Three in five medium and large private sector businesses cite concerns about missing out on skilled contractors and temporary professionals when IR35 is expanded to the private sector from April 6 2020.
After this deadline, every medium and large private sector business in the UK will become responsible for determining the employment status of any contract worker they use. If the contractor is deemed to fall inside IR35, the worker will be required to pay the National Insurance contributions and income tax due via PAYE or via an umbrella company.
Separately, two fifths (42 per cent) of medium and large private sector organisations are concerned about losing current temporary workers to the new IR35 rules if they cannot re-negotiate employment contracts in time. While only 15 per cent plan to offer more competitive pay rates to their contractors to secure them.
Ahead of the introduction of the new regulation, one third say that the demand for temporary workers will increase, with just seven per cent anticipating a decrease.
Matt Weston, Managing Director, Robert Half UK said: “Business leaders are concerned about the impending IR35 rules and its potential impact on the UK’s temporary talent pool, particularly as firms look for a blend of high performing temporary and permanent employees to pursue growth strategies in 2020.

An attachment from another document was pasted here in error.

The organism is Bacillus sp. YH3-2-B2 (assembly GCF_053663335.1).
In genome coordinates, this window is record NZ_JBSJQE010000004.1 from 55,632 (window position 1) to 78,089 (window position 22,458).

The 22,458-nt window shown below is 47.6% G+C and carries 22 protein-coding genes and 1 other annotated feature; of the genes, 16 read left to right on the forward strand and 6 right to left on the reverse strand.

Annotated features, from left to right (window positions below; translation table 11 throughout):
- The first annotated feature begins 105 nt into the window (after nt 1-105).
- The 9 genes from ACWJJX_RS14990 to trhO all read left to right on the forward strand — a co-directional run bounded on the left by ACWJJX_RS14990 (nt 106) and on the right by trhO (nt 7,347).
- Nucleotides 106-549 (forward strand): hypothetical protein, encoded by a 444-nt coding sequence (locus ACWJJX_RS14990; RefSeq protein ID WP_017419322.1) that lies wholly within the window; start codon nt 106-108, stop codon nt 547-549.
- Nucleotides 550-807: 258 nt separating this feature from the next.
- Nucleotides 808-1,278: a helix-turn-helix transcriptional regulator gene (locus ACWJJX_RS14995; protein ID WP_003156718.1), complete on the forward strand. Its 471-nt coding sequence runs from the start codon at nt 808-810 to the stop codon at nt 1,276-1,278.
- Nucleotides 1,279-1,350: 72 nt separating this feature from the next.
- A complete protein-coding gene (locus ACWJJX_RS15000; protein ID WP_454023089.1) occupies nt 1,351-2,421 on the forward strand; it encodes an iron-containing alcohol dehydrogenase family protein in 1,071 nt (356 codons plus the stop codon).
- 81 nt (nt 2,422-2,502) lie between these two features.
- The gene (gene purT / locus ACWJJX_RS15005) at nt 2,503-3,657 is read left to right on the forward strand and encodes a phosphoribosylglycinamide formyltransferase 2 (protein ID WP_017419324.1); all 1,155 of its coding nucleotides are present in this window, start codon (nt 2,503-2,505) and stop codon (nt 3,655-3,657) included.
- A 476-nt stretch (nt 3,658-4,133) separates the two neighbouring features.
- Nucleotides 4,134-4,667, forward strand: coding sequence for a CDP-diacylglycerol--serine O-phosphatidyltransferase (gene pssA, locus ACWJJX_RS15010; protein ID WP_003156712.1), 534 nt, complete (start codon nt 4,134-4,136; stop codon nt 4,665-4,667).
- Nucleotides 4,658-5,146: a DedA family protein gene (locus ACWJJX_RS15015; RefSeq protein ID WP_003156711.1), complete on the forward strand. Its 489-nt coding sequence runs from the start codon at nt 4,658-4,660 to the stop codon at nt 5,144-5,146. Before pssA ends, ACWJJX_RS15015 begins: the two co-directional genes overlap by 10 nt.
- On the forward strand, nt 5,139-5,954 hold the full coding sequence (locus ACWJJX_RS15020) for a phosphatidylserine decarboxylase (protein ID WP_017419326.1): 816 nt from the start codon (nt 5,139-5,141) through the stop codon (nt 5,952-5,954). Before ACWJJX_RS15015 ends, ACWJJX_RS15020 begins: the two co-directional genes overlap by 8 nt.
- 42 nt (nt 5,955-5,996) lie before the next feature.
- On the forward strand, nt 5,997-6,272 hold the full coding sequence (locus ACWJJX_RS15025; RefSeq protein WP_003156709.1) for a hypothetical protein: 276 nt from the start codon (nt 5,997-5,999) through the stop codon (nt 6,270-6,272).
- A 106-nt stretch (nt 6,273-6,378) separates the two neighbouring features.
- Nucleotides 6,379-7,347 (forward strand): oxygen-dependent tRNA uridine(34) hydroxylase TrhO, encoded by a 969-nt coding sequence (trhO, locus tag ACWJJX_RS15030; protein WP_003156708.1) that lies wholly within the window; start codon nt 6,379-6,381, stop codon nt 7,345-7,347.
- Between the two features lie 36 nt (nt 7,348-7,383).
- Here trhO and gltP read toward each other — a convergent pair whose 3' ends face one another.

“A number of businesses are already considering measures to stay compliant with new regulation and finding ways to compete for skilled talent who favour flexibility and autonomy.”
Self-employed group, IPSE warned that the research shows the extent of business anxiety about the changes to IR35.
Andy Chamberlain from IPSE said: “This survey lifts the lid on just how worried UK businesses are about the IR35 changes. Ever since the changes were announced, IPSE has warned they will significantly restrict the supply of flexible labour to businesses that rely on it.
“The lessons from the public sector, where these rules have been in place since 2017, are clear to see. Hirers have found it extremely difficult to balance IR35 compliance with retaining and attracting vital specialist resource.
“The next Government must, as a matter of urgency, hit the pause button on this legislation, which will be damaging not just to freelance contractors and the businesses they work with, but to the UK economy as a whole.”
Further IR35 information
For more information about all aspects of IR35, including the controversial IR35 reforms see Shout99's News on IR35 section.
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Susie Hughes © Shout99 2019